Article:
Ethan Pocic, a top NFL draft prospect at his position, headlines the group. He's a two-year starter up front and earned second-team All-SEC honors last season.

    Will Clapp and Maea Teuhema are returning starters at guard, though Teuhema may officially shift out to tackle if K.J. Malone and Toby Weathersby don't lock down those spots.

    Josh Boutte, Garrett Brumfield and a cast of young talentincluding massive 4-star Donavaughn Campbell (6'4", 347 lbs)will be the backups.

LSU Secondary

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    The LSU secondary is loaded with NFL-caliber players.

    Tre'Davious White, Rickey Jefferson and Jamal Adams will be headed to the pros soon. Kevin Toliver II, Donte Jackson and Ed Paris shouldn't be far behind. Dwayne Thomas struggled at the end of 2015, but he's an experienced depth piece.

    Although the unit ranked just 65th nationally last season, an improved defensive line with a new coordinator in Dave Aranda will make the secondary look even better.

    Five-star Kristian Fulton as well as 4-star and spring standout Saivion Smith only further that belief.

Michigan Defensive Line

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    The Wolverines lost a couple of notable pieces up front, but the additions are almost certain to outweigh the departures.

    Chris Wormley, Taco Charlton and Maurice Hurst Jr. accumulated 29.5 tackles for loss and 15 sacks combined. Ryan Glasgow was an integral part of the nation's No. 16 rush defense.

    However, staff favorite Bryan Mone missed the 2015 season because of an ankle injury. Michigan signed top-rated recruit Rashan Gary and moved Chase Winovich to defensive end during the offseason.

    Matt Godin rounds out the group, which will be aided by the aggressive philosophy of first-year coordinator Don Brown.

Michigan Secondary

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    In the secondary, Michigan returns second-team All-American cornerback Jourdan Lewis and four experienced players.

    Delano Hill (SS) and Jeremy Clark (CB) each started seven games in 2015. Dymonte Thomas (FS) opened five contests, and Channing Stribling (CB) started four. They combined to tally 108 tackles, 15 pass breakups and five interceptions.

    Versatile superstar Jabrill Peppers has moved to outside linebacker in 2016, but he'll also contribute as the nickelback.

    Tyree Kinnel is the top backup at safety, while 4-stars David Long and Lavert Hill may leap Brandon Watson and Keith Washington as the next pieces of the rotation at cornerback.

North Carolina Wide Receivers

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    As long as the Tar Heels can replace big-bodied possession target Quinshad Davis, their receiving corps will have everything a quarterback needs to excel.

    Mack Hollins is an elite deep threat. He amassed a Football Bowl Subdivision-best 24.8 yards per catch, hauling in 30 passes and leading the team with 745 yards and eight touchdowns.

    Ryan Switzer—who is also a dangerous punt returner—has two straight seasons of at least 55 receptions, 697 yards and four scores. Bug Howard posted 455 and 466 yards in 2014 and 2015, respectively.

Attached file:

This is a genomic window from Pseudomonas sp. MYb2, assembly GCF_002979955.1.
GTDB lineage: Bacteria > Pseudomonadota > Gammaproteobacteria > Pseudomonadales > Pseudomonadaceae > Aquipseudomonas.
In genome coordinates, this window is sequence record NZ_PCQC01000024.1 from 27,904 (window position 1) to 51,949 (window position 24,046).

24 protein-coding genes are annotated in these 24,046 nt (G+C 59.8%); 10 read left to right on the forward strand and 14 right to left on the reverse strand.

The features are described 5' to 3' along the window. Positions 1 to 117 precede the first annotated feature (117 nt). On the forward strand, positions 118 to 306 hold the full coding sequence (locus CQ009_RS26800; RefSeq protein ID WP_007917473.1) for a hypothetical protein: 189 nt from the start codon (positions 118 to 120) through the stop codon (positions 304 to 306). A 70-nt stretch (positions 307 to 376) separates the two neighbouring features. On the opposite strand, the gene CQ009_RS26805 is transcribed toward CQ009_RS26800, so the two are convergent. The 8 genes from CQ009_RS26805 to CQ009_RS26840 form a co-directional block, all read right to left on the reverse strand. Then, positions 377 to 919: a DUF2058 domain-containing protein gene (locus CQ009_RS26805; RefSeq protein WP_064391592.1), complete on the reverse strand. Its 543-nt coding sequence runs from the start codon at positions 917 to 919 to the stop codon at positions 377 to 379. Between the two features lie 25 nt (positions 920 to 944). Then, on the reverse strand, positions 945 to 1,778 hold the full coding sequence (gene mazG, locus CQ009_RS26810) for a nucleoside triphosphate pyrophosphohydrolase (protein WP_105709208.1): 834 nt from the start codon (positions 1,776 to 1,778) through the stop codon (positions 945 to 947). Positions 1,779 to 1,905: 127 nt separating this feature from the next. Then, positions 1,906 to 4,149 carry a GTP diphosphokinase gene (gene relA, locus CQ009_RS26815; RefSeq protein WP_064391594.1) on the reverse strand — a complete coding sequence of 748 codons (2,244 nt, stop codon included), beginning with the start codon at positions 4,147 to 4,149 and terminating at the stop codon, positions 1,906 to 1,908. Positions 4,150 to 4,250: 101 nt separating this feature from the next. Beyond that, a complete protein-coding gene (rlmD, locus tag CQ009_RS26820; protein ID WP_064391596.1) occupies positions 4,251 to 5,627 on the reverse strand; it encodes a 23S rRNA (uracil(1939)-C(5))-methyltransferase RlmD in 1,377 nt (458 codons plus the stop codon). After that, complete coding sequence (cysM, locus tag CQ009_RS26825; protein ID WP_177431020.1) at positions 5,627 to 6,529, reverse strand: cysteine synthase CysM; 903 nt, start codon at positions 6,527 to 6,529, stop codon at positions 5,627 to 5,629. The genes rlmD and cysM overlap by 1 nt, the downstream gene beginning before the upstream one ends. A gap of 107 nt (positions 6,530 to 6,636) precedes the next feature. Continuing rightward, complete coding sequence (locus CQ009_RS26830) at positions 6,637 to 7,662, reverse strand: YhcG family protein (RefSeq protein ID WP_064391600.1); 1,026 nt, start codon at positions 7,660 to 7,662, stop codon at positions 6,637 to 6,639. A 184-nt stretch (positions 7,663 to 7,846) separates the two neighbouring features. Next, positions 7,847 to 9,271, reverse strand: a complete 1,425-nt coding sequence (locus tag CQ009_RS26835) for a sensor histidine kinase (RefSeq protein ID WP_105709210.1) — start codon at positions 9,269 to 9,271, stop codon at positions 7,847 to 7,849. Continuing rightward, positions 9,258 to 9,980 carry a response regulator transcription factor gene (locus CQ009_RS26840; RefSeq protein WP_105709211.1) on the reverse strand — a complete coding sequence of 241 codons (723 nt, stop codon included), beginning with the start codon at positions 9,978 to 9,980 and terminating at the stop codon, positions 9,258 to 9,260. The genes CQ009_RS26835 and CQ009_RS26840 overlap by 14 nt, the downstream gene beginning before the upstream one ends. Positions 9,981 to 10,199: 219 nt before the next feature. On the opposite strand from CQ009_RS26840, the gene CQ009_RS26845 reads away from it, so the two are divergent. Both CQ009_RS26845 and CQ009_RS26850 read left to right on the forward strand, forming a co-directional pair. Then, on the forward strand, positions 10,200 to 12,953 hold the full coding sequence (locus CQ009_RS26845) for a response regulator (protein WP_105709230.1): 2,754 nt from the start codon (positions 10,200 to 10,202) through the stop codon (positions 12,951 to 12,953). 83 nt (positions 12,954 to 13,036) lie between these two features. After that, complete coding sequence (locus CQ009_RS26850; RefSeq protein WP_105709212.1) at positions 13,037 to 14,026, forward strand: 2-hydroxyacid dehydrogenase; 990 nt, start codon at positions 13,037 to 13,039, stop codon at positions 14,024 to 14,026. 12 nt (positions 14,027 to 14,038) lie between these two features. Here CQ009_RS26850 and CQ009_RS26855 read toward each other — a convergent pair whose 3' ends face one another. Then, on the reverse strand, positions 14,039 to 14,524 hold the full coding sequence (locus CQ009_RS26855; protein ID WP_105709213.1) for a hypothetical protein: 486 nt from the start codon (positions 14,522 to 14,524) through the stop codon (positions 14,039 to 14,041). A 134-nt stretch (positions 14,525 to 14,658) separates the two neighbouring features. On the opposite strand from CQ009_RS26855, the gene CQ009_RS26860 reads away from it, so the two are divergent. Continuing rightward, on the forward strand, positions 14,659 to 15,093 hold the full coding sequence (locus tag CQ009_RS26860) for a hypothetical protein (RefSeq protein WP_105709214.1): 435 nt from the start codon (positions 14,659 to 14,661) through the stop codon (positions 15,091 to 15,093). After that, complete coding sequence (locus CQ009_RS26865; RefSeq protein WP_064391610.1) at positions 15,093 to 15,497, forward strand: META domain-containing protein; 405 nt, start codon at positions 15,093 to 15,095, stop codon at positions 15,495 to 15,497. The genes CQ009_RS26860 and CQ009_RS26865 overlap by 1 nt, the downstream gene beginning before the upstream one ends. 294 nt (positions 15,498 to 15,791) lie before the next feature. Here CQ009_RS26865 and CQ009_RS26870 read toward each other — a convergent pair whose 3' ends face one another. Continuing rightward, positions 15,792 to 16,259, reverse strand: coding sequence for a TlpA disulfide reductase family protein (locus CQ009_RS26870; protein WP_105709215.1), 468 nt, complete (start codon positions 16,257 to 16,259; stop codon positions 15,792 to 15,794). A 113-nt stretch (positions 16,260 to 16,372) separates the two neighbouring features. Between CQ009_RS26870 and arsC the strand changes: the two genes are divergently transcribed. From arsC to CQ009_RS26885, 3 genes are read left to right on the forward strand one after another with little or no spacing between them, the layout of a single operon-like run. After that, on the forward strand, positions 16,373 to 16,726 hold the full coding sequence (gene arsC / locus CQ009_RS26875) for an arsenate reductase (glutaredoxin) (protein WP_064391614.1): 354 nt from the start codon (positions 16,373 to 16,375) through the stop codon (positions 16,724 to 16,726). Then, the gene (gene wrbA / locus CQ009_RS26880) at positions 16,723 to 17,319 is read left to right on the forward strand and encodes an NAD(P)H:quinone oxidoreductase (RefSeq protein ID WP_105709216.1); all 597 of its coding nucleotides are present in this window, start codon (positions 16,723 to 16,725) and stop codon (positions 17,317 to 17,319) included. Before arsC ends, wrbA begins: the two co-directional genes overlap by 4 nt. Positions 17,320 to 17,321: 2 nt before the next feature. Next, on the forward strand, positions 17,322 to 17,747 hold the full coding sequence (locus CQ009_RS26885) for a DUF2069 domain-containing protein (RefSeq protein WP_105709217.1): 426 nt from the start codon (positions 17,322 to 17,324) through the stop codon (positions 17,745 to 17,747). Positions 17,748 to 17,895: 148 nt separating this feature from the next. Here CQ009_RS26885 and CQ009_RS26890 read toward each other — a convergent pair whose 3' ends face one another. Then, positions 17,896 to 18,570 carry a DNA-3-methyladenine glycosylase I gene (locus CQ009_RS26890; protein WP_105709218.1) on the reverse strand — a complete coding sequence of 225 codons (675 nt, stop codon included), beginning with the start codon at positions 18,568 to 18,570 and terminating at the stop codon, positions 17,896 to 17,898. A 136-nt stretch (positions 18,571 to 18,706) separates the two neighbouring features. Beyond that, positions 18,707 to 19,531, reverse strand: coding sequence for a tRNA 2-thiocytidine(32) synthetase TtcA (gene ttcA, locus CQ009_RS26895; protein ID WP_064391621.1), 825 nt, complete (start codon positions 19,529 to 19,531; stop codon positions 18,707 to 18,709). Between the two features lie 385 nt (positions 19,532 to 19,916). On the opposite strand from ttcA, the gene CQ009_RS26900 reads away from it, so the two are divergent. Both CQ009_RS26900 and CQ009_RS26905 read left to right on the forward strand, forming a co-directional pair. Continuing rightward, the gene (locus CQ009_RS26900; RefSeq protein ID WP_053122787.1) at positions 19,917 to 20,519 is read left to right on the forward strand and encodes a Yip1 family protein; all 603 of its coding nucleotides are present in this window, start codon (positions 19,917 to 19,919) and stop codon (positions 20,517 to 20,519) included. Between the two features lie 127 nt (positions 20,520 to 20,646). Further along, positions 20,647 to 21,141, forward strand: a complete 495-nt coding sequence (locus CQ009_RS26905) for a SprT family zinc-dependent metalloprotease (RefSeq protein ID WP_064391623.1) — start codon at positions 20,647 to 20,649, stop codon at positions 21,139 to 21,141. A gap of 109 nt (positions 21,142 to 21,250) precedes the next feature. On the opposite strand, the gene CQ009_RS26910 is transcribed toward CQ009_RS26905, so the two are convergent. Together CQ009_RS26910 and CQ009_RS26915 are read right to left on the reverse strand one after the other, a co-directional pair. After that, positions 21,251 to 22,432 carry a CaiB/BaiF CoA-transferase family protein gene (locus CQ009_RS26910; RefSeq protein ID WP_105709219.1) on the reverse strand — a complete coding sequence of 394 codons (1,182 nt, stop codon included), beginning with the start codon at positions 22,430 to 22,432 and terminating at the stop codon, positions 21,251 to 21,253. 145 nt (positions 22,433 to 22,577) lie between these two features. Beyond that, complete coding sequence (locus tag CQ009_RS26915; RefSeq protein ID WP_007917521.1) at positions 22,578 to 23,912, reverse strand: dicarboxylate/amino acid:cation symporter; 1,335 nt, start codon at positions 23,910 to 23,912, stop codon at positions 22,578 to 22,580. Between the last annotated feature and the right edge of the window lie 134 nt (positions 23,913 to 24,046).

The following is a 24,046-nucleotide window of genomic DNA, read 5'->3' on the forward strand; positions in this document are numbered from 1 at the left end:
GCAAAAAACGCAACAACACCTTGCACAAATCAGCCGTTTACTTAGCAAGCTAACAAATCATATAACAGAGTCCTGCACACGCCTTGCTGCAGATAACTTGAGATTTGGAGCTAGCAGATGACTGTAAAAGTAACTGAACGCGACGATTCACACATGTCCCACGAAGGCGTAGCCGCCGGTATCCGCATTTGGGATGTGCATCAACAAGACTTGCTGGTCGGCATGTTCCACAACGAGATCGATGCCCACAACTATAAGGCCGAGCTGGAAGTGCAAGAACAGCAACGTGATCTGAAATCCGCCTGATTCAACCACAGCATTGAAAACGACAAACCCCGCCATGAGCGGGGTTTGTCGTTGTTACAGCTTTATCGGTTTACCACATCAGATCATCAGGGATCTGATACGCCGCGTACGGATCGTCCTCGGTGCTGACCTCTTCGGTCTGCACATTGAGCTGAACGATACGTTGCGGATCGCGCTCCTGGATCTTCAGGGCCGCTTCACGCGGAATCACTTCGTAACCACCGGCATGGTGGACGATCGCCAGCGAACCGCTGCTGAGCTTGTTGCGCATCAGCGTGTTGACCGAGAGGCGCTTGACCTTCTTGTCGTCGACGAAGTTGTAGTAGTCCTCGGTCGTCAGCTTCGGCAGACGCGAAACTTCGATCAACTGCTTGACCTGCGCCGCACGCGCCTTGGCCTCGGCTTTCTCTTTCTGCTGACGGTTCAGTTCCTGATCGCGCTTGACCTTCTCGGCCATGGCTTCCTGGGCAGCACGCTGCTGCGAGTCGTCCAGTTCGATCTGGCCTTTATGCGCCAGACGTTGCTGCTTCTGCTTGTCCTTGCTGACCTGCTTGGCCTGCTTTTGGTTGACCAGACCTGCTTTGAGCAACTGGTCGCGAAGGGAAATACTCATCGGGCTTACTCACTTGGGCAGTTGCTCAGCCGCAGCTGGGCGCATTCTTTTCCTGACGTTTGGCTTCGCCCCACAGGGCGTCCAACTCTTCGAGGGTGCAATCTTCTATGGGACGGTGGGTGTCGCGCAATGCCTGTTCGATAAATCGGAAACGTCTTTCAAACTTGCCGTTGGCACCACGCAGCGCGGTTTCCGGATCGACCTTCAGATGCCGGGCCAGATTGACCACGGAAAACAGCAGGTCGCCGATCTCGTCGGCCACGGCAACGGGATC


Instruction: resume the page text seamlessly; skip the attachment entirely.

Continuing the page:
UNC needs Mitch Trubisky to settle into a full-time role at quarterback, but the receivers and an excellent offensive line should ease that transition for the junior.

Notre Dame Quarterbacks

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    The saying "if you have two quarterbacks, you have none" more applies to teams with a pair of questionable options under center. Notre Dame, on the other hand, has two excellent choices.

    However, the problem is deciding which one to use. Malik Zaire initially won the competition last year, but DeShone Kizer led the Irish to the Fiesta Bowl and a 10-3 final record after Zaire's injury.

    But we're not determining that battle in this space.

    While the only one-two option arguably better than Notre Dame's is Baylor's, nobody is topping the overall depth in South Bend.

    Waiting in the wings—and barring injury, likely taking a redshirt—is Brandon Wimbush, the No. 3 dual-threat quarterback and No. 47 player in the 2015 class.

Oklahoma Secondary

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    In the pass-happy Big 12, pairing an explosive offense with a respectable defense might be all that's needed to win the conference. Oklahoma should have that covered.

    Quite literally, actually.

    Three starters—Jordan Thomas, Steven Parker and Ahmad Thomasreturn in the Sooners secondary. Will Johnson and Dakota Austin were regular contributors last season, too.

    P.J. Mbanasor, Will Sunderland, 4-star Jordan Parker and 3-star early enrollee Chanse Sylvie should see playing time for a unit that had multiple interceptions against each of Baylor, TCU, Oklahoma State, Texas Tech and West Virginia in 2015.

Oregon Running Backs

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    Most college football fans know the name Royce Freeman. He gashed defenses for 1,838 yards and 17 touchdowns last season, improving on a 1,365-yard, 15-score campaign in 2014.

    Even after the medical retirement of Thomas Tyner, though, Oregon remains loaded at running back.

    Taj Griffin piled up 570 yards and three touchdowns as a true freshman. Kani Benoit added 364 yards and three scores. Tony Brooks-James managed 288 and earned three trips to the end zone. Each reserve tallied at least seven yards per carry.

    Despite issues at quarterback and on the offensive line, the Ducks finished with the nation's fifth-best rushing attack. A more stable offense will lead to comparable production, if not a similar ranking.

Stanford Running Backs

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    Unrealistic pressure will follow Christian McCaffrey in 2016. Still, the versatile back's sophomore campaign was legendary.

    His 2,019 rushing yards ranked second nationally, and McCaffrey grabbed 45 passes for 645 yards and five scores. Meanwhile, Bryce Love registered 7.8 yards per carry as a reserve.

    Stanford must replace short-yardage back Remound Wright, who scored all 13 of his touchdowns from two yards or closer. If McCaffrey doesn't assume that role, look for 6'1", 216-pound Cameron Scarlett.

    Fullback Daniel Marx is the unsung hero of the power-run offense. He secured a Pac-12 honorable mention last season.

Tennessee Special Teams